Pensions - Articles - State Pension Triple Lock and the effect of COVID19 measures

Appearing by video link before the House of Commons Liaison Committee on 27 May, the Prime Minister was asked whether he could give “a categorical assurance” that the Conservatives’ manifesto commitment to keep the State Pension Triple Lock will be met. The Triple Lock sees the Basic State Pension and New State Pension increase each year by the highest of average earnings growth, price inflation or 2.5%.

 By Willis Towers Watson senior consultant, David Robbins

 Boris Johnson began by saying “we’re going to meet all our manifesto commitments” but added “unless I specifically tell you otherwise”. He proceeded to list some promises that, he says, the Government will keep, but did not mention pension uprating. By answering (or not really answering) the question in this way, he avoided saying anything that will prove untrue if the Government does scrap the Triple Lock, but also avoided creating headlines about its abolition during a difficult week.

 Fielding a similar question at the daily coronavirus press conference on 14 April, the Chancellor, Rishi Sunak, refused to be drawn into “writing future budgets here today”. The Department for Work and Pensions got the message loud and clear: answering a parliamentary question about the Triple Lock on 26 May, the pensions minister, Guy Opperman, said the Government was “committed to ensuring that older people are able to live with the dignity and respect that they deserve” but did not articulate any commitment to the uprating mechanism itself.

 The manifesto may therefore have been overtaken by events, with decision-makers at least wanting to keep their options open.

 “Unlockdown” could provide a big pension rise in 2022 under current uprating policy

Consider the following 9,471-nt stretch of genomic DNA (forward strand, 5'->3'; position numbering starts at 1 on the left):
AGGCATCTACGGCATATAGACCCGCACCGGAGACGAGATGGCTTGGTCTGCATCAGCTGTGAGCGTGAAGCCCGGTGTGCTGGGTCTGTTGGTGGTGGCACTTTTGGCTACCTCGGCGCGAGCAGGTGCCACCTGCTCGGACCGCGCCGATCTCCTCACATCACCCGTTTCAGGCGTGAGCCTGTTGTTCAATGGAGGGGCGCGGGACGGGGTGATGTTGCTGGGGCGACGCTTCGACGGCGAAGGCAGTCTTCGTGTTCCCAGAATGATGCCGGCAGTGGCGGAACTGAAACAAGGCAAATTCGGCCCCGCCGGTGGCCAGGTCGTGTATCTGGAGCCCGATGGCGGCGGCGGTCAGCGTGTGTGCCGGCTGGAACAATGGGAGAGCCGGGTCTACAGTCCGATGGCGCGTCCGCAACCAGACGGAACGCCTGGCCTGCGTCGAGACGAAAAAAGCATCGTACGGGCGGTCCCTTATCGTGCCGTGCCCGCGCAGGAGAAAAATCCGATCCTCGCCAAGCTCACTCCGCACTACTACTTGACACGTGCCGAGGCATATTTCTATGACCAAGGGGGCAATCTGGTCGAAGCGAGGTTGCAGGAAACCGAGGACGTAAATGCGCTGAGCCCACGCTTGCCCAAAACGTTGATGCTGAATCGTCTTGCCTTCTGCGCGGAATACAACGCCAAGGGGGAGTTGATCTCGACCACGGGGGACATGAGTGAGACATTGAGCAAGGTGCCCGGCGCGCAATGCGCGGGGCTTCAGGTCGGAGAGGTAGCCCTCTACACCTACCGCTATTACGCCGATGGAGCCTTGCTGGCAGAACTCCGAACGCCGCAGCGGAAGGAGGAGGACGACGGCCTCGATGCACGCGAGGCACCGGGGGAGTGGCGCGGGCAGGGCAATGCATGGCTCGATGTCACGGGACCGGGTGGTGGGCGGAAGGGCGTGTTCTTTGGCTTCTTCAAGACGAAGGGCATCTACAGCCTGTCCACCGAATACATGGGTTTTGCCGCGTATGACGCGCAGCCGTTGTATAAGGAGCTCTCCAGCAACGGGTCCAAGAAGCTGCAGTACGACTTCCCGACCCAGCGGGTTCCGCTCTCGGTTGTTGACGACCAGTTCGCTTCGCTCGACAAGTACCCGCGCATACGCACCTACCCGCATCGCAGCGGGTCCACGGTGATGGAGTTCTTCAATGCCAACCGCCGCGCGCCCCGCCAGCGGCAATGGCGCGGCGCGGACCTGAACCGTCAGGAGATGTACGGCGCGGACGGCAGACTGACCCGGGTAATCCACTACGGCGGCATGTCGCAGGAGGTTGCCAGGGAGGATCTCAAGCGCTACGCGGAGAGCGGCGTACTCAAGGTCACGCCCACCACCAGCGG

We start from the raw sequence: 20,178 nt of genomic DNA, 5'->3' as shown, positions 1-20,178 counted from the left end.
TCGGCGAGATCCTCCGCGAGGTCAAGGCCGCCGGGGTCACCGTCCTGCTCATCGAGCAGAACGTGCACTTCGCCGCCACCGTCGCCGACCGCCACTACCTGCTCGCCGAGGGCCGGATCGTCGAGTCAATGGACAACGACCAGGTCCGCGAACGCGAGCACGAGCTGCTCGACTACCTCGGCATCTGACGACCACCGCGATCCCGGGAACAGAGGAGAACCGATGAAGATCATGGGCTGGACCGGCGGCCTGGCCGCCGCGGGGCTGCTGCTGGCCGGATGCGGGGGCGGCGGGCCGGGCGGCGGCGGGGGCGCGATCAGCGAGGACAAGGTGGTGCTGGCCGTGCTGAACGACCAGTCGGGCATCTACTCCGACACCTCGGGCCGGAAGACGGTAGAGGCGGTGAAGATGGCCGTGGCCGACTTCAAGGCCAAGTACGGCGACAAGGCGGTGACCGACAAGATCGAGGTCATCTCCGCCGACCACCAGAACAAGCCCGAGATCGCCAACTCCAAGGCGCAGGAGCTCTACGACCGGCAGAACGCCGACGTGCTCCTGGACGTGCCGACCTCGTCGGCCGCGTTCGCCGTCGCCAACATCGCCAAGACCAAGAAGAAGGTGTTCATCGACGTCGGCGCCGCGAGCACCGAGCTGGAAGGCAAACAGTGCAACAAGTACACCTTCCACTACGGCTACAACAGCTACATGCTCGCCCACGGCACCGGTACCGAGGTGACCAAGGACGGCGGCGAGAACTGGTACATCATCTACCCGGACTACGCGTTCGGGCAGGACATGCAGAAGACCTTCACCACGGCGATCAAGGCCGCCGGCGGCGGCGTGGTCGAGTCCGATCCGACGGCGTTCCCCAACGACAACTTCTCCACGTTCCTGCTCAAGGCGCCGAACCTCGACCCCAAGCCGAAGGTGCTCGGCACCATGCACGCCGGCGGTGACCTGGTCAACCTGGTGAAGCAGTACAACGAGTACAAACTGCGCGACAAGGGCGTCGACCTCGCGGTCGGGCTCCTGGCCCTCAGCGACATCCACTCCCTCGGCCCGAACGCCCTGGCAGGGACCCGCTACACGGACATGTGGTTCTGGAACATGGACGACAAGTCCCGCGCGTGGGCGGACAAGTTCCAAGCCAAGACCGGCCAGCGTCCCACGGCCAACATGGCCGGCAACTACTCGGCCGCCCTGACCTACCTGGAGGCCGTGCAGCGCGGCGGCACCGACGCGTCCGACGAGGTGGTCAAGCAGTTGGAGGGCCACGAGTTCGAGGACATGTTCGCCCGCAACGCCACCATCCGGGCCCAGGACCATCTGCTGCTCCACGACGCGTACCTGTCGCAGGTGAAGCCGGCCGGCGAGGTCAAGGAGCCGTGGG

Most obviously, those events include a transformed outlook for the public finances. Under a “reference scenario” designed to illustrate how the coronavirus pandemic might affect tax and spending, the Office for Budget Responsibility (OBR) puts public sector net debt in March 2021 £412 billion higher than in the forecast that underpinned the Budget delivered on 11 March.

 The consequences of the pandemic for wages growth might also call current policy into question.

 For pension uprating purposes, the Government by convention looks at how average earnings have changed, comparing the three months to July with the same period a year earlier. For example, the percentage increase in average earnings between May-July 2018 and May-July 2019 determined the pension increase that took effect from April 2020.

 Now, imagine that an employee had an annual salary of £25,000 and received the corresponding monthly pay cheques in May, June and July of 2019. 12 months on, they have been furloughed and receive 80% of this, equivalent to £20,000 a year. Their pay reverts to £25,000 per annum when they return to work and is still at this level throughout Spring and Summer 2021. The change in this individual’s pay is therefore -20% between May-July 2019 and May-July 2020, and +25% over the following year. The experience of employees like this will feed into economy-wide average earnings growth. With 8.4 million employees furloughed, average earnings growth might be negative in 2020 and strongly positive in 2021.

 Another potential cause of fast earnings growth in 2021 might be GDP recovering faster than employment. In the OBR scenario, employment is 1.2 million lower than previously forecast in 2020 and still 0.8 million lower in 2021, but the level of GDP in 2021 matches the pre-lockdown forecast. In other words, the UK economy is assumed to produce as much in 2021 as previously thought, but with 800,000 fewer people producing it. It’s not obvious why the pandemic would cause people who remain in work to become that much more productive; but if they did, and if the share of output going to the workforce stayed the same, this would push up average wages.

 Average earnings measure total pay divided by the number of employees. They will therefore increase not only when pay rates go up or when more hours are worked by people who are employed continuously, but also when employees on low earnings fall out of the average. If lost jobs are disproportionately low paid, average pay can rise without any individual earning more.

 For whatever combination of these reasons, the OBR scenario shows average earnings falling by 7.3% in 2020 and rising by 18.3% in 2021. These numbers are for calendar years. If they also applied over the 12 months to May-July, Triple Locked Pensions would rise by 2.5% (provided inflation is lower than this) when wages fell by 7.3% and then by 18.3% when wages rose by 18.3%.